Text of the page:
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Inbox: Will Teheran be dealt before Deadline?

Beat reporter Mark Bowman answers questions from Braves fans
MLB.com @mlbbowman

What kind of return could the Braves get for Julio Teheran?
-- @Chris_tocentric

As I've mentioned within previous Inboxes, it's probably best to ask somebody else when it might be an optimal time to trade Teheran. Every time I'm ready to say the Braves should deal him before his trade value sinks beyond repair, he manages to produce an encouraging streak like his current one. Teheran has displayed a livelier fastball during each of his past four starts, and in the process, he's caught the attention of some teams looking to add a middle-of-the-rotation piece for the playoff push.

What kind of return could the Braves get for Julio Teheran?
-- @Chris_tocentric

As I've mentioned within previous Inboxes, it's probably best to ask somebody else when it might be an optimal time to trade Teheran. Every time I'm ready to say the Braves should deal him before his trade value sinks beyond repair, he manages to produce an encouraging streak like his current one. Teheran has displayed a livelier fastball during each of his past four starts, and in the process, he's caught the attention of some teams looking to add a middle-of-the-rotation piece for the playoff push.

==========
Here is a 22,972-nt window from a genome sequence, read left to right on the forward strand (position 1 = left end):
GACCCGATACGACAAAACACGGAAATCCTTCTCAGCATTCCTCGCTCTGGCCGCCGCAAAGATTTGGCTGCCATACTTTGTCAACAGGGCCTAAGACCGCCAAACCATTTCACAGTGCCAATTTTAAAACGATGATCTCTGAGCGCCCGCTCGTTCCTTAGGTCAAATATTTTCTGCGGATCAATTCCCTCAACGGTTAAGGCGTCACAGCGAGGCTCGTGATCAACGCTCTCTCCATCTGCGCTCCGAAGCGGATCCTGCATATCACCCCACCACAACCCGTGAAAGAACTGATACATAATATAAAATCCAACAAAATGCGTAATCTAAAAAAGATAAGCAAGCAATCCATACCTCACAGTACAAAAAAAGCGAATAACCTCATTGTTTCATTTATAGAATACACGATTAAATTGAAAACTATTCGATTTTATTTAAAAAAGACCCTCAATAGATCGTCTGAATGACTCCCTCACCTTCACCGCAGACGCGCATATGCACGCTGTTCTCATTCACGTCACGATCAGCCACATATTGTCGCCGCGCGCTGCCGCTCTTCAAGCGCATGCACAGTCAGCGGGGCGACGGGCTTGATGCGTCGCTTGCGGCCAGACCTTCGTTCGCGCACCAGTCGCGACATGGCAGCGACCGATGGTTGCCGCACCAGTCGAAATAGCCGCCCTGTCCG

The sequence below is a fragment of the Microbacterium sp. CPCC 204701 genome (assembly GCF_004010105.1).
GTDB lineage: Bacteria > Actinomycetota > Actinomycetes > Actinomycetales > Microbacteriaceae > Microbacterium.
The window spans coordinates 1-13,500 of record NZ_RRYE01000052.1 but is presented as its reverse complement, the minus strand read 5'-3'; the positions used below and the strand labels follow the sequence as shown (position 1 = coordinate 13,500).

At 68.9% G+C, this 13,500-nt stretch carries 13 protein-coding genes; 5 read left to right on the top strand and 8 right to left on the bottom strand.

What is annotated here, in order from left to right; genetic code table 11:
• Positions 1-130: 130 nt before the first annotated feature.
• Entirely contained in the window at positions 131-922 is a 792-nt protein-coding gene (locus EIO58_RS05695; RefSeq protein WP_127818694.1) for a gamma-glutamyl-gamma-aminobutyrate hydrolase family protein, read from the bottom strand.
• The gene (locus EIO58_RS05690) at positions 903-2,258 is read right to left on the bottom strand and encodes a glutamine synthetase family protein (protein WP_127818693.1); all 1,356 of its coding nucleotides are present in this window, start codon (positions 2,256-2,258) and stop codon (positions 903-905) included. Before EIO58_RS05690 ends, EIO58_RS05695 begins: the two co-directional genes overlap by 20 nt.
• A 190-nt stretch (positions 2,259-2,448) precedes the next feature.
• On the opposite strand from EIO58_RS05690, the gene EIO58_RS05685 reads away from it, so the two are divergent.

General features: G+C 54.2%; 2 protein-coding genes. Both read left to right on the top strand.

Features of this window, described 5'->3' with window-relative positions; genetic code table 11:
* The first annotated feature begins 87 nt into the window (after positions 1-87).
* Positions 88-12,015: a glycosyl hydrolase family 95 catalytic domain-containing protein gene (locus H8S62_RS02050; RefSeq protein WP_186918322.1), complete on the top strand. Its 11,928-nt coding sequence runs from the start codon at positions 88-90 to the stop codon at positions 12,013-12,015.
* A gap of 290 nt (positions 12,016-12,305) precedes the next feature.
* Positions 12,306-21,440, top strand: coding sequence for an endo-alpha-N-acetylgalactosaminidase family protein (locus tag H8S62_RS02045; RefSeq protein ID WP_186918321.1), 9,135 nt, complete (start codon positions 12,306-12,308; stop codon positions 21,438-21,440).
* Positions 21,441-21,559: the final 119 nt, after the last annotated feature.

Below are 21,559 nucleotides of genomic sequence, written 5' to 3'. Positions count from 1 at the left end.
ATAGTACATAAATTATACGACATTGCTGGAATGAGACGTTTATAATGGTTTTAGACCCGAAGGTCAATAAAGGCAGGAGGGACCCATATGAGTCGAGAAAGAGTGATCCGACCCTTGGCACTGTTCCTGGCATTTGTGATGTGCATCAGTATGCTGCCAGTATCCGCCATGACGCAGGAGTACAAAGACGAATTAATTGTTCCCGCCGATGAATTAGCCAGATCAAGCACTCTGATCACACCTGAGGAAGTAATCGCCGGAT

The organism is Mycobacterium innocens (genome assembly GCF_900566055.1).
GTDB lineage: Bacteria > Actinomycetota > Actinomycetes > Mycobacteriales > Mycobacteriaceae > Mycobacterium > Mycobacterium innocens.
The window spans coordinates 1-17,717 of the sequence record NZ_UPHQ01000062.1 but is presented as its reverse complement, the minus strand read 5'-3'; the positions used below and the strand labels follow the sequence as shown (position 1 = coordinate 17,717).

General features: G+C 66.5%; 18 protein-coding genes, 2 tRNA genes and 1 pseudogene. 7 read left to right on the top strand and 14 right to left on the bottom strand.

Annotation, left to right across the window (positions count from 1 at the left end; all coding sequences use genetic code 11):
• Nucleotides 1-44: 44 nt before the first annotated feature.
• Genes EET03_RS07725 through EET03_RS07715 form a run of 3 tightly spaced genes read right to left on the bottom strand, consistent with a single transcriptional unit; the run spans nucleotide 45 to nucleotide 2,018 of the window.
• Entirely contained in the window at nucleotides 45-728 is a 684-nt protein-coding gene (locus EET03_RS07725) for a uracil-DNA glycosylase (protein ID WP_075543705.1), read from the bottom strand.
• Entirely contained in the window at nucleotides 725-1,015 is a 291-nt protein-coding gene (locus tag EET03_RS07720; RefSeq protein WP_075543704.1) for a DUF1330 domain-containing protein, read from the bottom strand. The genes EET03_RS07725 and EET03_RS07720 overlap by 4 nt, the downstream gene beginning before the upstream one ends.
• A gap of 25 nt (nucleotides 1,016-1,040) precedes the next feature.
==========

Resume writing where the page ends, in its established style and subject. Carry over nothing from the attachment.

Even though the starting-pitching market is thin, I don't expect Atlanta will be overwhelmed enough by an offer to move Teheran prior to Monday's non-waiver Trade Deadline. And this is not necessarily a bad thing. If this past month has been a sign of things to come, the right-hander could further enhance his value and create the possibility of warranting an even greater return if he were to be traded this offseason.

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Do the Braves have a chance to land Sonny Gray?
-- @CharlieBateman2

When the Braves gained $4.7 million worth of savings by trading Jaime Garcia to the Twins, it was easy to identify Gray as their most likely target in the search for a controllable starter. Once Jose Quintana was dealt to Cubs and the Rays maintained reason to keep Chris Archer for their own playoff push, Gray stood as the lone attractive option on this market.

Consequently, the demand for Gray has significantly enhanced the likely cost of acquisition. All of the pitching-hungry playoff clubs have at least evaluated the market for this 27-year-old right-hander, who can be controlled via arbitration for two more seasons. When it's all said and done, the ante will likely exceed Atlanta's comfort zone.

Looking toward next season, the Braves can pencil Mike Foltynewicz, Sean Newcomb and Teheran in their rotation. R.A. Dickey has pitched effectively enough over the past month to warrant exercising his $8 million option. There's also reason to believe Mike Soroka, the club's No. 5 prospect, might be ready to join Atlanta's rotation as early as Opening Day.